WHO Collaborating Centres


Participants at the 7th Global Meeting WHO Collaboating Centres for Occupational Health, Stresa, Italy 2006The World Health Organization requires expert advice for overall scientific and technical guidance, as well as for direct support of global, interregional and regional technical cooperation programmes for national health development. Since its establishment, WHO has obtained expert advice and support from a very large multiplicity of institutions. In some cases the collaboration with certain institutions has extended over the years in benefit of WHO's programmes.


It is in those situations where there has been a long history of successful collaboration in implementing jointly planned activities is support of WHO programmes and, at the same time, there is a concrete perspective of continuing such collaboration in the future, that the designation of the institution as WHO Collaborating Centre can be explored. Hence, the designation as a WHO Collaborating Centre is a way of recognising those institutions that have actively been collaborating with WHO, and at the same time providing a formal framework to future concrete contributions by the designated institution in support of the WHO programme activities.


An entire institution or, in most cases, a department, division or laboratory within an institution may be designated as a centre. Typical examples of WHO Collaborating Centres are departments of universities, laboratories or divisions of national research institutes, departments of hospitals, departments of ministries, national academies, etc. To be eligible for designation, the proposed institution should have successfully completed at least two years of collaboration with WHO in carrying out jointly planned activities.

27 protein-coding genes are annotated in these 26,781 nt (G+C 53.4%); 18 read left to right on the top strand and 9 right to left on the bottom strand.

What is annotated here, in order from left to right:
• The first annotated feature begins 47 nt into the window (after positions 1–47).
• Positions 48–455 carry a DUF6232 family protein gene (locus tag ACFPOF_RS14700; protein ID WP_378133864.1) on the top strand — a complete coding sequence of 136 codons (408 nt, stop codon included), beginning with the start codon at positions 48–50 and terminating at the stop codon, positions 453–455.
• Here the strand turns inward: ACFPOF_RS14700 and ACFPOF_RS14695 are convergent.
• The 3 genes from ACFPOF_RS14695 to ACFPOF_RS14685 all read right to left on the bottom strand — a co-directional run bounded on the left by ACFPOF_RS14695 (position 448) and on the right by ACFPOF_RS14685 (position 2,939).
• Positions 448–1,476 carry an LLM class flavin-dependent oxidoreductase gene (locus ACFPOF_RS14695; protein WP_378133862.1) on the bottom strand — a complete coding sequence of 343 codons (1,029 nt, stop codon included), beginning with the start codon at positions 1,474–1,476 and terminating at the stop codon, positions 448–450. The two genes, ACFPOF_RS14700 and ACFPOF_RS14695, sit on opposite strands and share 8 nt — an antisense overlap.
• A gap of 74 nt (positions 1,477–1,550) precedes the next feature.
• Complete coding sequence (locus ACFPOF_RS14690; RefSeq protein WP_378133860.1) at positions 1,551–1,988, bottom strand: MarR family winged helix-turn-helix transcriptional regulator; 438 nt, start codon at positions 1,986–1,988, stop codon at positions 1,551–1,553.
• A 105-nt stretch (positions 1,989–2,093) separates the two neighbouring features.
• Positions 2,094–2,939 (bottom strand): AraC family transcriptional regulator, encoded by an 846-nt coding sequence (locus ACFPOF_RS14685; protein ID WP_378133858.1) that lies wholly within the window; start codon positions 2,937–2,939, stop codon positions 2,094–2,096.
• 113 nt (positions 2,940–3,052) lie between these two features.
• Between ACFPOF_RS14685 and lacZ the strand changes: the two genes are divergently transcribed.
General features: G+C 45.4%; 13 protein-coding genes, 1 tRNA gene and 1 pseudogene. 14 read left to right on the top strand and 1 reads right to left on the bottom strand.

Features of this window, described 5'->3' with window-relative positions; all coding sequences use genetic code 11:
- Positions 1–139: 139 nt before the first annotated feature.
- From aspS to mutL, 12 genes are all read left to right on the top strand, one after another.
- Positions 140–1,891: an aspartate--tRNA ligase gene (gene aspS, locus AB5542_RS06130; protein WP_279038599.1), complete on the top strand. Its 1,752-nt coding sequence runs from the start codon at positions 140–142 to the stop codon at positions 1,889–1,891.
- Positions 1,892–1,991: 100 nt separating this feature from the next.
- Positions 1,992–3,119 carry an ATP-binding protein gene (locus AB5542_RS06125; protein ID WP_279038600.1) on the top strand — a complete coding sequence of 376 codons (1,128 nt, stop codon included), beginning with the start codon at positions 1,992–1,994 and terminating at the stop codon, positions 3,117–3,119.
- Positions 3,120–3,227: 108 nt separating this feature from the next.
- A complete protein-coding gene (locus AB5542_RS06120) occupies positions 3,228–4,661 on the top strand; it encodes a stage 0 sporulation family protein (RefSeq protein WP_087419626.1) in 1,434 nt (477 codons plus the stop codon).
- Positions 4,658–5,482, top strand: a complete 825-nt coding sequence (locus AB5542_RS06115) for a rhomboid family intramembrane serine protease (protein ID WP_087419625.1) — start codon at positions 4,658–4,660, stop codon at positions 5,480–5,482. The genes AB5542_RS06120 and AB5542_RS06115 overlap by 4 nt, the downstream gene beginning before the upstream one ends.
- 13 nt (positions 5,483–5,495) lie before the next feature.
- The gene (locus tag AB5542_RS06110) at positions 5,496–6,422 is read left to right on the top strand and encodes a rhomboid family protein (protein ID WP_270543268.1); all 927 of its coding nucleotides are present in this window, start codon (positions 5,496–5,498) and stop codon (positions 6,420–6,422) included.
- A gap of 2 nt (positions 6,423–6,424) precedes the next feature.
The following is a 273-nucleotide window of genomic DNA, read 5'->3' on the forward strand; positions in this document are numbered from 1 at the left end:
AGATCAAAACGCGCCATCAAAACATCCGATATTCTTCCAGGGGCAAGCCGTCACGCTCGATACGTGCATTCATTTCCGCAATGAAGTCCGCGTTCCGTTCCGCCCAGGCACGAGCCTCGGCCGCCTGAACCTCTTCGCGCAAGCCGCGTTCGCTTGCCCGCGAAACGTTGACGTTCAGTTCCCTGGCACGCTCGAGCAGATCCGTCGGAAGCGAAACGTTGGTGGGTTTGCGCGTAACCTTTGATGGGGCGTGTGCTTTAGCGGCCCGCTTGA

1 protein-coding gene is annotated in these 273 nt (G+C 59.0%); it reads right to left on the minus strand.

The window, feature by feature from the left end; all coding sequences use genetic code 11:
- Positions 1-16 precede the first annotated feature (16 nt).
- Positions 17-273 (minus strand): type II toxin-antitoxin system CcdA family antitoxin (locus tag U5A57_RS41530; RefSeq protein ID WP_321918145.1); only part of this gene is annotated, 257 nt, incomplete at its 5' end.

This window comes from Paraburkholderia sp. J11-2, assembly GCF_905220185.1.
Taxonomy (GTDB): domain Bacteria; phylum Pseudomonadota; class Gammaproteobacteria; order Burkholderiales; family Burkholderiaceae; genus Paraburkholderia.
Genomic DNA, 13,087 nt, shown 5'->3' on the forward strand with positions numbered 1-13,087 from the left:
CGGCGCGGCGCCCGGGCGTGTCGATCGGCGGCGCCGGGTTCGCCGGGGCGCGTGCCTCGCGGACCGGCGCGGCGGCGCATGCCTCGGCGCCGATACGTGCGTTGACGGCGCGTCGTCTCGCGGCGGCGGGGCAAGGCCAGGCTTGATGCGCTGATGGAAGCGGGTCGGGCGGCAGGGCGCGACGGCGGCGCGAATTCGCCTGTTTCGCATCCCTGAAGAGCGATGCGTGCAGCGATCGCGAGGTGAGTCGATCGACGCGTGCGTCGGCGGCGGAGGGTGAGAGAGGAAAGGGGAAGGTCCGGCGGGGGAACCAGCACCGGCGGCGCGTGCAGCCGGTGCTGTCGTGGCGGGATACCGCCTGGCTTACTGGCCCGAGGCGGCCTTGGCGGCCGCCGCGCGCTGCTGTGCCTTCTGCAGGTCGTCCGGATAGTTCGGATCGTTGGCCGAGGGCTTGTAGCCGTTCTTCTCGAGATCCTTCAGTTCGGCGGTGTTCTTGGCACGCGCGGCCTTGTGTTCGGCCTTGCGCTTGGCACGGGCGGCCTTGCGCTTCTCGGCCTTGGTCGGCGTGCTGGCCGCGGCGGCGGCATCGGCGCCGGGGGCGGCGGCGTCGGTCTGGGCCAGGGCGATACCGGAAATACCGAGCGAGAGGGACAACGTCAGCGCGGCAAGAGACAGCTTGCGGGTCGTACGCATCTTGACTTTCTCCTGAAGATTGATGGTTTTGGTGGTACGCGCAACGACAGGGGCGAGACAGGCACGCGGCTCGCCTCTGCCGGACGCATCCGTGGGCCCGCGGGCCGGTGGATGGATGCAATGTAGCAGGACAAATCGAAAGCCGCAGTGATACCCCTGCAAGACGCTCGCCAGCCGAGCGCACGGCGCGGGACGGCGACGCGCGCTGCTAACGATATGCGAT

Name plaque Division of Occupational Medicine, National University of SingaporeThe WHO CCs have been in place since the founding of the Organization. The first WHO CC was the Department of Biological Standardization, Statens Seruminstitute, Copenhagen, originally designated at the beginning of 1948; currently the Organization has about 900 WHO CCs located in almost 100 Member States.


WHO CCs are an essential and cost-effective cooperation mechanism, which enables the Organization in particular to fulfil its mandated activities and to harness resources far exceeding its own.  WHO gains access to top centres worldwide and the institutional capacity to ensure the scientific validity of global health work. Through these global networks, the Organization is able to exercise leadership in shaping the international health agenda.


Name plaque Collaborating Center fo Thymid Research, JapanConversely, designation as a WHO collaborating centre provides institutions with enhanced visibility and recognition by national authorities, calling public attention to the health issues on which they work. It opens up improved opportunities for them to exchange information and develop technical cooperation with other institutions, in particular at international level, and to mobilize additional and sometimes important resources from funding partners. The main role of the WHO CCs is to provide strategic support to the Organization to meet two main needs: implementing WHO’s mandated work and programme objectives, and developing and strengthening institutional capacity in countries and regions.


The technical areas with the most WHO CCs are: occupational health, assessment of environmental health hazards, cholera and other diarrhoeal diseases, nursing, mental health, viral diseases and human reproduction.





The special website for WHO Collaborating Centres.



Catalogue - Belgium, Institute of Tropical Medicine, Antwerp (website)


Belgium                                                25 September 2006



Catalogue - France, Pasteur Institute, Paris (website)


Tunisia                                                 21 December 1987

Union of Soviet Socialist Republics           28 October 1963



Catalogue - Tunisia, Pasteur Institute of Tunis, Tunis


Tunisia                                                 12 October 1993









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last revised: 25 January 2011